Conducting forensic autopsies in regional areas is being investigated by the state government, according to NSW Health Minister Brad Hazzard.
Mr Hazzard was in Wagga on Friday to announce a new $21.7 million state-wide telehealth service that will provide regional stroke patients - who number more than 4250 annually - with 24-7 access to life-saving treatments.
The minister described the delays faced by families who were waiting for a loved one's body to be returned from an examination as a huge issue.
One of the issues we have experienced - and it's what the medical people are telling me - is there just aren't the number of forensic pathologists that are available.Brad Hazzard, NSW Health Minister
"Families in and around the Riverina are finding it a struggle because quite often in cases you have to wonder why it really needs a full autopsy, a full coronial investigation - loved ones are being transported quite long distances," he said.
"That is something we are currently looking at. I've already had discussions, actually, with the coronial people from Newcastle and I've asked the Attorney-General to prioritise looking at the legislative requirements around that so those lengthy periods are not required.
"To my mind, it seems a little illogical that somebody who has an illness which is fairly obvious that has led to death that of person, that loved one, has to be transported such a long distance and then wait.
"I'm not a clinician, I'm not as forensic specialist, but it doesn't seem logical to me, and certainly in conversations with Mackenna [Powell, The Nationals' candidate for Wagga], she's expressed the concerns of families, so hopefully after the election's out of the way, we can get back to getting on with that.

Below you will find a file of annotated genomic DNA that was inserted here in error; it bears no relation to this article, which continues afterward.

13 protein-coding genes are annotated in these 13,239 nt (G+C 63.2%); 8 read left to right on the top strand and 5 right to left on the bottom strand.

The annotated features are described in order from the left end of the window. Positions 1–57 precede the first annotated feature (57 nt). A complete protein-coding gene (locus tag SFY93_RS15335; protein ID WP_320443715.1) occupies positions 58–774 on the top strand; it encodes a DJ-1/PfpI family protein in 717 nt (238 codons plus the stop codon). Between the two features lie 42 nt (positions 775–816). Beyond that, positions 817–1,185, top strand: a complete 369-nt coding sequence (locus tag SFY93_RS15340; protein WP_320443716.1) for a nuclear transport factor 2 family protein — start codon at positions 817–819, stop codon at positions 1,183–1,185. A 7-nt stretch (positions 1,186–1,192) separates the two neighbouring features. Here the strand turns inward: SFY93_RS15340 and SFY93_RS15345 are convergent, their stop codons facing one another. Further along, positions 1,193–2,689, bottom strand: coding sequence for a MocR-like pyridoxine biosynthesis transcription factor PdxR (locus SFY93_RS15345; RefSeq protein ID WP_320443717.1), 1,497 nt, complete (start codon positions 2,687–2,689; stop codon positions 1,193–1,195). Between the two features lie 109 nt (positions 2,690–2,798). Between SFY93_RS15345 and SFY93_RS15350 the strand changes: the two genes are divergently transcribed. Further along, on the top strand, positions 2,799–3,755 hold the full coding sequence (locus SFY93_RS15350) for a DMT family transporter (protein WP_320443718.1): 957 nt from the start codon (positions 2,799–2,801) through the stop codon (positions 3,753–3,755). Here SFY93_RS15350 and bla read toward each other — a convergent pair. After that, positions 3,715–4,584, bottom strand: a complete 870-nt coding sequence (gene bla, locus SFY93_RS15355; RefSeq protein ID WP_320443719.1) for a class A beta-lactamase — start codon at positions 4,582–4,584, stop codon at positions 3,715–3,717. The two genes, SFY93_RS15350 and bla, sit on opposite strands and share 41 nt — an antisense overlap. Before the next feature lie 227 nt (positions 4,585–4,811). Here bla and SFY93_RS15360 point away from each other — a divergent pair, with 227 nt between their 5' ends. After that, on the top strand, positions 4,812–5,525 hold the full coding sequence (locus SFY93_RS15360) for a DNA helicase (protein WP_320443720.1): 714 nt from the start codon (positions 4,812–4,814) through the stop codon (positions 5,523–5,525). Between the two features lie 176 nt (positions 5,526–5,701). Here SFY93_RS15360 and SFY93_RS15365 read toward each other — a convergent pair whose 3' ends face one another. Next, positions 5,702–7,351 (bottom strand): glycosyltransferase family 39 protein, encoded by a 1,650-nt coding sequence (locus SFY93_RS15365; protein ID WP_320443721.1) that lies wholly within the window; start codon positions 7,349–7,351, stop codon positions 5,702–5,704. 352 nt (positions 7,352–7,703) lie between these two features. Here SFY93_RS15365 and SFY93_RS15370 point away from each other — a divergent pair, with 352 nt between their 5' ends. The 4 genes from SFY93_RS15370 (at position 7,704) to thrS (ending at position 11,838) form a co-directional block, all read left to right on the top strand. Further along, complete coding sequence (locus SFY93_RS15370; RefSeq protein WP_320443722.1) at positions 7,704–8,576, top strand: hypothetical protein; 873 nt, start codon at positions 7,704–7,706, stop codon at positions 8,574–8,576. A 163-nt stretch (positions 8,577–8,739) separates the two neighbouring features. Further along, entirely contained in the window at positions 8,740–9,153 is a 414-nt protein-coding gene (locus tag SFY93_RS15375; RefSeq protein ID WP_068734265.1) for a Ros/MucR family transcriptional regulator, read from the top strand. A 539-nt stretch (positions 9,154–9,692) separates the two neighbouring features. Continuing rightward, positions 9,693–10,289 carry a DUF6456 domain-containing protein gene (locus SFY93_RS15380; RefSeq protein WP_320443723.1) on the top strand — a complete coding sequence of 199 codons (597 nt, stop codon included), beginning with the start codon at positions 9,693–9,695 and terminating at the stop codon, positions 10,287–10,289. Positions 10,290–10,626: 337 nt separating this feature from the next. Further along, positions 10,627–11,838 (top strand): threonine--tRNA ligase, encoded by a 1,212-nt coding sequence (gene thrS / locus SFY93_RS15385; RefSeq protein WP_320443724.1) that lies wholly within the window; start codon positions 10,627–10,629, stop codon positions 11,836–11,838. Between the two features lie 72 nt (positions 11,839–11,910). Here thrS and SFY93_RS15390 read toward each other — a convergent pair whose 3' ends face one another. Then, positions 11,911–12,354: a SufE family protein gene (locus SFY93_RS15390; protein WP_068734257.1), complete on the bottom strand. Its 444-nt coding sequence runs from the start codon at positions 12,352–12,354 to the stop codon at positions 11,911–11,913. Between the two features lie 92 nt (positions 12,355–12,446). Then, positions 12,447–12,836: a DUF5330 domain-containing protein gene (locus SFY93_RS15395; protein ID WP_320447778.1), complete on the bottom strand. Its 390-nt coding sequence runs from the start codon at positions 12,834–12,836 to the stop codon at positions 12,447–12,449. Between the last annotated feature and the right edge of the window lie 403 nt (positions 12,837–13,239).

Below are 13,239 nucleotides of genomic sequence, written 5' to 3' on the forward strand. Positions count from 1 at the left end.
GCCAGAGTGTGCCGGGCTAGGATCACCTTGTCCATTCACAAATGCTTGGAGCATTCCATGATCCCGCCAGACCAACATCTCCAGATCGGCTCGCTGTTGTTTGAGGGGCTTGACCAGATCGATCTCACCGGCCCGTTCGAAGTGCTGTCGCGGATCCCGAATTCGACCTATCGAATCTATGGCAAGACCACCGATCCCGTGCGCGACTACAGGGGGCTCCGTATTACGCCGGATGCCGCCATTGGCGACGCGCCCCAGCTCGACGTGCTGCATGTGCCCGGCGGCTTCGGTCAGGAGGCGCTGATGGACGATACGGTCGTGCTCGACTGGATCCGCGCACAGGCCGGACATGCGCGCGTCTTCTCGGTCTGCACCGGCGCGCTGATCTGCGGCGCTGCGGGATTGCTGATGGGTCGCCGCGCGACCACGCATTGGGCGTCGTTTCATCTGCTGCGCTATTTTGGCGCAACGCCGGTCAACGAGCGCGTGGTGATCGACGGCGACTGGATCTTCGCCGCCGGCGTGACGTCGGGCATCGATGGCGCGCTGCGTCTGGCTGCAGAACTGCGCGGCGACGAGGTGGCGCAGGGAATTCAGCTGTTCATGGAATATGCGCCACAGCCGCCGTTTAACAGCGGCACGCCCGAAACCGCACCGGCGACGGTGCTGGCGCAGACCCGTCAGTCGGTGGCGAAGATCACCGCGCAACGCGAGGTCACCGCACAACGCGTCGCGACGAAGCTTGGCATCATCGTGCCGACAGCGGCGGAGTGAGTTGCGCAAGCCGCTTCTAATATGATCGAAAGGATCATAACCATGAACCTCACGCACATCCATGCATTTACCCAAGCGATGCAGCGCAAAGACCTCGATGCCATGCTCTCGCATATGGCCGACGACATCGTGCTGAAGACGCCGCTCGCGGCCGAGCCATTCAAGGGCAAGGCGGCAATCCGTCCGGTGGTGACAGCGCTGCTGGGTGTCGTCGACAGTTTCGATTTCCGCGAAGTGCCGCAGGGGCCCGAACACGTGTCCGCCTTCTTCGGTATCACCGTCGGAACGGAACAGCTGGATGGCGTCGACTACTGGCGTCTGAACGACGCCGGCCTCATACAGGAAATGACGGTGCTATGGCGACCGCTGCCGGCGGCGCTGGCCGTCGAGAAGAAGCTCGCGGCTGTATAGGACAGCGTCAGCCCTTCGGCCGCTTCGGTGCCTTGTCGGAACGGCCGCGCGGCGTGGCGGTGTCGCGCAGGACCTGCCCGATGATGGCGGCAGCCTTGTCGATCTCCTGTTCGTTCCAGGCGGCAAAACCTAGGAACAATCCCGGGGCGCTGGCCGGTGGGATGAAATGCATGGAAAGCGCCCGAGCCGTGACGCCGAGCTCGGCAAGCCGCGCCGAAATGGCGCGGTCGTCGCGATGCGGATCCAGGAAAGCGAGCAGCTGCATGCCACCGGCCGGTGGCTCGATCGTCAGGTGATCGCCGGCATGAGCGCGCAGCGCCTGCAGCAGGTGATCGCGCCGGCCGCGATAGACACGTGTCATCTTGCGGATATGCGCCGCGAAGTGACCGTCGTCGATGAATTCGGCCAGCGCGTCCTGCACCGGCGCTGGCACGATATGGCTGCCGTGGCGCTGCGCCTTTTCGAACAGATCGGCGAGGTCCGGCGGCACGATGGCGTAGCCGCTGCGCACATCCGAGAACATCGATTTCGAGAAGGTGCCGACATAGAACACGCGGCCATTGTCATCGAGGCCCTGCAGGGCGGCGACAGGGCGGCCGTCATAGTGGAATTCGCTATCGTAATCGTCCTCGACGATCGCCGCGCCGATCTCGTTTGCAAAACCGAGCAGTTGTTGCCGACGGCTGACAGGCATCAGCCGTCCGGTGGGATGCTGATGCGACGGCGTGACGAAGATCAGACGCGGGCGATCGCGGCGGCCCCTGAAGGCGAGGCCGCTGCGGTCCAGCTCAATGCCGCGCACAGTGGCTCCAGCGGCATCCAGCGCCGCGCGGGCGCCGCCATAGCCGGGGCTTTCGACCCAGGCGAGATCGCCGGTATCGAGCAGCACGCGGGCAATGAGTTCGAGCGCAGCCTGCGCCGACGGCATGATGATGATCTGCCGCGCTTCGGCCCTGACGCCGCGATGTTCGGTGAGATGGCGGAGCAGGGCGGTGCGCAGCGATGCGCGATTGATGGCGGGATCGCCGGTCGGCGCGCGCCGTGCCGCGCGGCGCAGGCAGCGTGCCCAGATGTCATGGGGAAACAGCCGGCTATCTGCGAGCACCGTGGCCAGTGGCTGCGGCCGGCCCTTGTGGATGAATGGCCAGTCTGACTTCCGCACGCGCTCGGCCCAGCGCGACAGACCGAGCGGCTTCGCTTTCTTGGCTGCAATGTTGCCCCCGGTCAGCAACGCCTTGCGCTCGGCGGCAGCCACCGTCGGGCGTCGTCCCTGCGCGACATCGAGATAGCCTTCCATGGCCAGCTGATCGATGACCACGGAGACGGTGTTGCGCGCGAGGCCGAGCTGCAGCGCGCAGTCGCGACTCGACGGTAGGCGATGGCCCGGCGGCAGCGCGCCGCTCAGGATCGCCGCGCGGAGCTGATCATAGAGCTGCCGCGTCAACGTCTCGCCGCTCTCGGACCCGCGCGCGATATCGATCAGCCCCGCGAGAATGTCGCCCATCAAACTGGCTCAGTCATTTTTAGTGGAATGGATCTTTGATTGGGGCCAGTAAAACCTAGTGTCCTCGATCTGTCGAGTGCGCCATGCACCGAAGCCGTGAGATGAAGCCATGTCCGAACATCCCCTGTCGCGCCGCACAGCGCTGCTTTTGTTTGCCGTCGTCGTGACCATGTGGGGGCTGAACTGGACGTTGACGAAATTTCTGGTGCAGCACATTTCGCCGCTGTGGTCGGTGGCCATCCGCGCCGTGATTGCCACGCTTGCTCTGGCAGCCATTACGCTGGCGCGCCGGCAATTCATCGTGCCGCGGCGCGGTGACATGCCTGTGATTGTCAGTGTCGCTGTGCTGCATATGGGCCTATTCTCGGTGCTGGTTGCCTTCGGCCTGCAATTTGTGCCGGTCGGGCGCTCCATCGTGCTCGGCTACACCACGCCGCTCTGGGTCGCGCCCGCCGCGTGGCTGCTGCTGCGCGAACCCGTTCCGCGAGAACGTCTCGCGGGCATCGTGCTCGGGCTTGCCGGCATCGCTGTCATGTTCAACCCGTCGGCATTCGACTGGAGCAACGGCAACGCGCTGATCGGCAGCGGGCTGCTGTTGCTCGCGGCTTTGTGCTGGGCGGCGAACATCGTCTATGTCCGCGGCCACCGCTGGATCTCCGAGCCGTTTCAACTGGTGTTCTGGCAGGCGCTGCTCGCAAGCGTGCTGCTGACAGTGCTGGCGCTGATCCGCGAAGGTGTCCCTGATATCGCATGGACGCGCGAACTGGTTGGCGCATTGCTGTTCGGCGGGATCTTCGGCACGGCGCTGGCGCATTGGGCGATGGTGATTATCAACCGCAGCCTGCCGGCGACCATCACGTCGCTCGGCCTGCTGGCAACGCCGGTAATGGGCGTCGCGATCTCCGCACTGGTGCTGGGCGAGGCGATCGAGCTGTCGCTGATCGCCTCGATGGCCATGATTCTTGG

"We're looking at whether or not it's feasible to have a regional capacity right here in Wagga.
"One of the issues we have experienced - and it's what the medical people are telling me - is there just aren't the number of forensic pathologists that are available.
This has been an issue for at least two-and-a-half yearsMember for Wagga, Joe McGirr
"We're also looking at how we might be able to train more. We are talking to the universities and to the research organisations to see whether we can get more forensic pathologists into this area. It's a very complex area."
Member for Wagga Joe McGirr, who has previously raised the issue, said that while he welcomed any action by the government, he was frustrated by how long it was taking.
"This has been an issue for at least two-and-a-half years," he said.
Country Labor's Dan Hayes described the issue as being "above politics".
"They should be done in Wagga. We're the biggest inland city in NSW and the coverage of the health service is enormous," he said.
Shooters, Fishers, Farmers candidate Seb McDonagh also backed any moves to bring forensic autopsy facilities to regional areas.
"My family's got personal experience with having a death and a body having to be sent away," he said.
"It is a very emotional time for families and, realistically, even if we had a fly-in and fly-out type of service here, the government should be looking at it."